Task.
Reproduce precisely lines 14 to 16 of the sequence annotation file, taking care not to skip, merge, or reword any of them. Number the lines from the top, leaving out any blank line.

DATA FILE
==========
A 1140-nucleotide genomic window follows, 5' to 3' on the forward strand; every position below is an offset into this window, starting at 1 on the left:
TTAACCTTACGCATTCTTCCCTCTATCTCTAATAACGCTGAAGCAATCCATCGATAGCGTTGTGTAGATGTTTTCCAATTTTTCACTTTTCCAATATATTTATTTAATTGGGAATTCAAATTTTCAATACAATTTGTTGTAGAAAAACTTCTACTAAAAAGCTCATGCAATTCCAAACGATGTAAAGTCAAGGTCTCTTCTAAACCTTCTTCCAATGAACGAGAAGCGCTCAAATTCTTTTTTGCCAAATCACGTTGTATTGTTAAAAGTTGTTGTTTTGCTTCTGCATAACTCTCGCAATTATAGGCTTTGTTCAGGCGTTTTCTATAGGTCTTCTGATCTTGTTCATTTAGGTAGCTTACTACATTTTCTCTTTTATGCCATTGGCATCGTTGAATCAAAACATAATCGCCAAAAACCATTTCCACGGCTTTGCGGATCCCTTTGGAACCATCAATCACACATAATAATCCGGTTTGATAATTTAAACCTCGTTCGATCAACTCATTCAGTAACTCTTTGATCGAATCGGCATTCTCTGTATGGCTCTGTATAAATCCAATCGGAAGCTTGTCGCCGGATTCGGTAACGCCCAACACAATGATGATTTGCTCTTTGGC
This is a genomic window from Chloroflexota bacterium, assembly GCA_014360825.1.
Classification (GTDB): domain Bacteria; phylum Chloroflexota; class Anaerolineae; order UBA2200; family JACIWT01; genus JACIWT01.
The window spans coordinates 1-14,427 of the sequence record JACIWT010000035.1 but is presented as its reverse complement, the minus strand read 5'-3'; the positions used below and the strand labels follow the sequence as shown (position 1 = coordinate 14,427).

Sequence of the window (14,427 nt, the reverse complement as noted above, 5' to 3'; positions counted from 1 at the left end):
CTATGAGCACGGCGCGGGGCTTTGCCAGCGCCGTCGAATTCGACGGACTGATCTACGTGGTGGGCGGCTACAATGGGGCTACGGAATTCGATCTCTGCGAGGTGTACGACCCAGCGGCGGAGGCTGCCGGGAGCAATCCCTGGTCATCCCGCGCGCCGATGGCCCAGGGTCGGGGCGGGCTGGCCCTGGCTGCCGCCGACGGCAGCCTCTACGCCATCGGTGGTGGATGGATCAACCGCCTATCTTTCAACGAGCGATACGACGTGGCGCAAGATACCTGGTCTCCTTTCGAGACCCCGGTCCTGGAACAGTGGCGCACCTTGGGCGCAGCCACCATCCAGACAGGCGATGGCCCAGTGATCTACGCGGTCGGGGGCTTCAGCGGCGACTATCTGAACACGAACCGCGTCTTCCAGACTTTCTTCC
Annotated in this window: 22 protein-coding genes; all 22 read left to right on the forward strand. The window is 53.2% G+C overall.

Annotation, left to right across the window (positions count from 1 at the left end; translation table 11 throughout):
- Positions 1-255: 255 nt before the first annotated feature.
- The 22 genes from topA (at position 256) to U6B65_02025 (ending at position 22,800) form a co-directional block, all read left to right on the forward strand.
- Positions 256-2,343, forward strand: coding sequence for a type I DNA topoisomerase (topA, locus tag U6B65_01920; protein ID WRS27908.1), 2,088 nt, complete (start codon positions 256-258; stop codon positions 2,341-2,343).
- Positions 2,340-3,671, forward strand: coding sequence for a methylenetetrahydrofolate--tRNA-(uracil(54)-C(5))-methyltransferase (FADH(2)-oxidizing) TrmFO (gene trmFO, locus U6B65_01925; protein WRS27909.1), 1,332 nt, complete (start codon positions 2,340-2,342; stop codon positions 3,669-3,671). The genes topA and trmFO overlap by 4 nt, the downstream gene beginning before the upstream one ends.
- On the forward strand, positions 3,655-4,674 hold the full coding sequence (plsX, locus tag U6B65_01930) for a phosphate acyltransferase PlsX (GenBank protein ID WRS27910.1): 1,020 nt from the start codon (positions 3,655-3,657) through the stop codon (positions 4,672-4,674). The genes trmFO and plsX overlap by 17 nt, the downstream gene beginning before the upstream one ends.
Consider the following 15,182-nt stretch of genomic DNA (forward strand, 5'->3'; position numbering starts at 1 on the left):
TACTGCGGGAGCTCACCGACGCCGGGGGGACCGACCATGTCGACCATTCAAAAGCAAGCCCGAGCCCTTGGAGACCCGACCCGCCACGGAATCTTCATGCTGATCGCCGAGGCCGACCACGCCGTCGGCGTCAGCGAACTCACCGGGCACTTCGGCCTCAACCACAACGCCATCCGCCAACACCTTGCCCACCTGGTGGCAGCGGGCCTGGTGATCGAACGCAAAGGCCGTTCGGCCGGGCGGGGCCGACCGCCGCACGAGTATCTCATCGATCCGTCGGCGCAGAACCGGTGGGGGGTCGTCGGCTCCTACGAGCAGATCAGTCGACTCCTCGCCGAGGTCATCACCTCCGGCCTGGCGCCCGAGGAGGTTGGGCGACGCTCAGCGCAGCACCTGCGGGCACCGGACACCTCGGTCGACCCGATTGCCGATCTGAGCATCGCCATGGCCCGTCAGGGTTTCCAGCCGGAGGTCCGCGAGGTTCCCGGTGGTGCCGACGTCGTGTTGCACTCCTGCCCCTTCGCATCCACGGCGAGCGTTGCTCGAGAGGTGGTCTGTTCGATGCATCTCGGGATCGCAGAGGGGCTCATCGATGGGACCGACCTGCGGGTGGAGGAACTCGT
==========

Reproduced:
- On the forward strand, positions 3,655-4,674 hold the full coding sequence (plsX, locus tag U6B65_01930) for a phosphate acyltransferase PlsX (GenBank protein ID WRS27910.1): 1,020 nt from the start codon (positions 3,655-3,657) through the stop codon (positions 4,672-4,674). The genes trmFO and plsX overlap by 17 nt, the downstream gene beginning before the upstream one ends.
Consider the following 15,182-nt stretch of genomic DNA (forward strand, 5'->3'; position numbering starts at 1 on the left):
TACTGCGGGAGCTCACCGACGCCGGGGGGACCGACCATGTCGACCATTCAAAAGCAAGCCCGAGCCCTTGGAGACCCGACCCGCCACGGAATCTTCATGCTGATCGCCGAGGCCGACCACGCCGTCGGCGTCAGCGAACTCACCGGGCACTTCGGCCTCAACCACAACGCCATCCGCCAACACCTTGCCCACCTGGTGGCAGCGGGCCTGGTGATCGAACGCAAAGGCCGTTCGGCCGGGCGGGGCCGACCGCCGCACGAGTATCTCATCGATCCGTCGGCGCAGAACCGGTGGGGGGTCGTCGGCTCCTACGAGCAGATCAGTCGACTCCTCGCCGAGGTCATCACCTCCGGCCTGGCGCCCGAGGAGGTTGGGCGACGCTCAGCGCAGCACCTGCGGGCACCGGACACCTCGGTCGACCCGATTGCCGATCTGAGCATCGCCATGGCCCGTCAGGGTTTCCAGCCGGAGGTCCGCGAGGTTCCCGGTGGTGCCGACGTCGTGTTGCACTCCTGCCCCTTCGCATCCACGGCGAGCGTTGCTCGAGAGGTGGTCTGTTCGATGCATCTCGGGATCGCAGAGGGGCTCATCGATGGGACCGACCTGCGGGTGGAGGAACTCGT